1. Not feeble at all. Insightful, actually.

            My take. In making moral judgments, we should *not* try to put ourselves in the shoes of the WWII observers. I think, if I were one of them, I might have cheered the civilian bombings too. But moral judgments require the so called “ideal observer”—an imaginary observer who is impartial and fully informed. The WWII observers were far too emotionally involved. Perhaps, 75 years after the war, we are closer to being ideal observers. I think an ideal observer would judge the allied civilian bombings (the atomic bombings of Hiroshima and Nagasaki and the fire bombings of Tokyo and Dresden, all conducted after the enemy was all but defeated) were immoral. They were done for revenge.

            Just my opinion.

            1. The moral to the story, if you will, is that we should work to avoid war of this type. Later wars, as Steven Pinker has pointed out have been minor in comparison. Let’s hope that’s a trend. One way to help avoid conflict is, of course, to elect capable leaders. Need I say more?

            2. In contrast, the 1943 bombing of Hamburg, which literally flattened the city and killed 45,000 people, was morally justifiable, I think (maybe). It destroyed a crucial port and industrial center, and sent an important message to Nazi Germany how vulnerable it was. If the Nazis were not so crazy, it may have shortened the war.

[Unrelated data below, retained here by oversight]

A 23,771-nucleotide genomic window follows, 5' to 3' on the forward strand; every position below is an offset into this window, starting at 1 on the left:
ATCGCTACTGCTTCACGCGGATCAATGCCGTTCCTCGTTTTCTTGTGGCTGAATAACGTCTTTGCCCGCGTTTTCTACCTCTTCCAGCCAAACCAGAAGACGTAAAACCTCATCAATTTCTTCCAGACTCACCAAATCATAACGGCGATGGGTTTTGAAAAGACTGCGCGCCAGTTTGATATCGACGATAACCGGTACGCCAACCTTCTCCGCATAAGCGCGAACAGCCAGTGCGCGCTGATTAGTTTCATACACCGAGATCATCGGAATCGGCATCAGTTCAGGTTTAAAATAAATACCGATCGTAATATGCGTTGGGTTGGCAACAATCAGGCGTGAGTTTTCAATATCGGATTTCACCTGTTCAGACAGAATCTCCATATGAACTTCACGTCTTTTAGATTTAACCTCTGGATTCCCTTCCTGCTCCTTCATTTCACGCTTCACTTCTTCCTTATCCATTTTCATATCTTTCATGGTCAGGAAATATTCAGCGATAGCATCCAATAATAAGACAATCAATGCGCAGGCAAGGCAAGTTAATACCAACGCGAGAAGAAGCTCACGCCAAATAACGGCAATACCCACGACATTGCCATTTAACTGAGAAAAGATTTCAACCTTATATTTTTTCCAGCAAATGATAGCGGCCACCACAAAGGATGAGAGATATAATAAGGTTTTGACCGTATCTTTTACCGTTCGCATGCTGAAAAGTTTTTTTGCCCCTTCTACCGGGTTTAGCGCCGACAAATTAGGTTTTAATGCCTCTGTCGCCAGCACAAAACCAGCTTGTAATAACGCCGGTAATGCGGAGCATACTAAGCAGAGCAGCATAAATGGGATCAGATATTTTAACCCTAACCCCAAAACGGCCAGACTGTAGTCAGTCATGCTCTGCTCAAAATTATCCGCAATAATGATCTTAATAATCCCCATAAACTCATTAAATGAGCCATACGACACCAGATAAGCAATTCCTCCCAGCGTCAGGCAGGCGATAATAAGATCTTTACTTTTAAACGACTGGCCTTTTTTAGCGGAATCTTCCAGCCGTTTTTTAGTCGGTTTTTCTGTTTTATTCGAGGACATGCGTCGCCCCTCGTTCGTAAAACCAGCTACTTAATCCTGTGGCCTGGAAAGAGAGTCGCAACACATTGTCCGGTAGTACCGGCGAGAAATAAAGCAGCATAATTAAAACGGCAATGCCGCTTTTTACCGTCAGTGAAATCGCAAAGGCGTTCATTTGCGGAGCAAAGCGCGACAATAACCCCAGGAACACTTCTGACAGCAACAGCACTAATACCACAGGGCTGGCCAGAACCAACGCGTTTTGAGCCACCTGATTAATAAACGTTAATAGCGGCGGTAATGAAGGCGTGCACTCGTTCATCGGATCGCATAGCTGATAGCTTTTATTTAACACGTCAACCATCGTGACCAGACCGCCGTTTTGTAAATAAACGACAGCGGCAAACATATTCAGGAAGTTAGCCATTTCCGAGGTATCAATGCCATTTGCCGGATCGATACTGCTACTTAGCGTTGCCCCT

3. Political leaders and generals in time of war can never be ideal observers. They have an agenda: They were hired/charged with that agenda.

              It’s hard to imagine any nation deciding to sacrifice more of its citizens to save more of the opponent’s citizens, in order to end the war.

              From my reading of WWII history, the idea that either Nazi Germany or Imperial Japan would have surrendered without a full-scale, bitter-end invasion is absurd. Both had war cultures that prevented that; and both were ruled by military juntas (in Germany’s case headed by a delusional madman).

              The use of the atomic bombs on Japan likely saved a very large number of Japanese lives.

              The other knock-on effect of their use, in my opinion, is they demonstrated in the real world what (very feeble) nuclear weapons would do to cities and people. This may well have helped (primarily the USSR and the USA) prevent their subsequent use during what became the Great Peace (as Pinker calls it).

  3. The stuff about Kindergarten Cop is ridiculous! Of course, the school principal Miss Schlowski is played by Linda Hunt who won an Oscar for her role playing the male character Billy Kwan in The Year of Living Dangerously. Not sure what the Woke would make of that casting nowadays…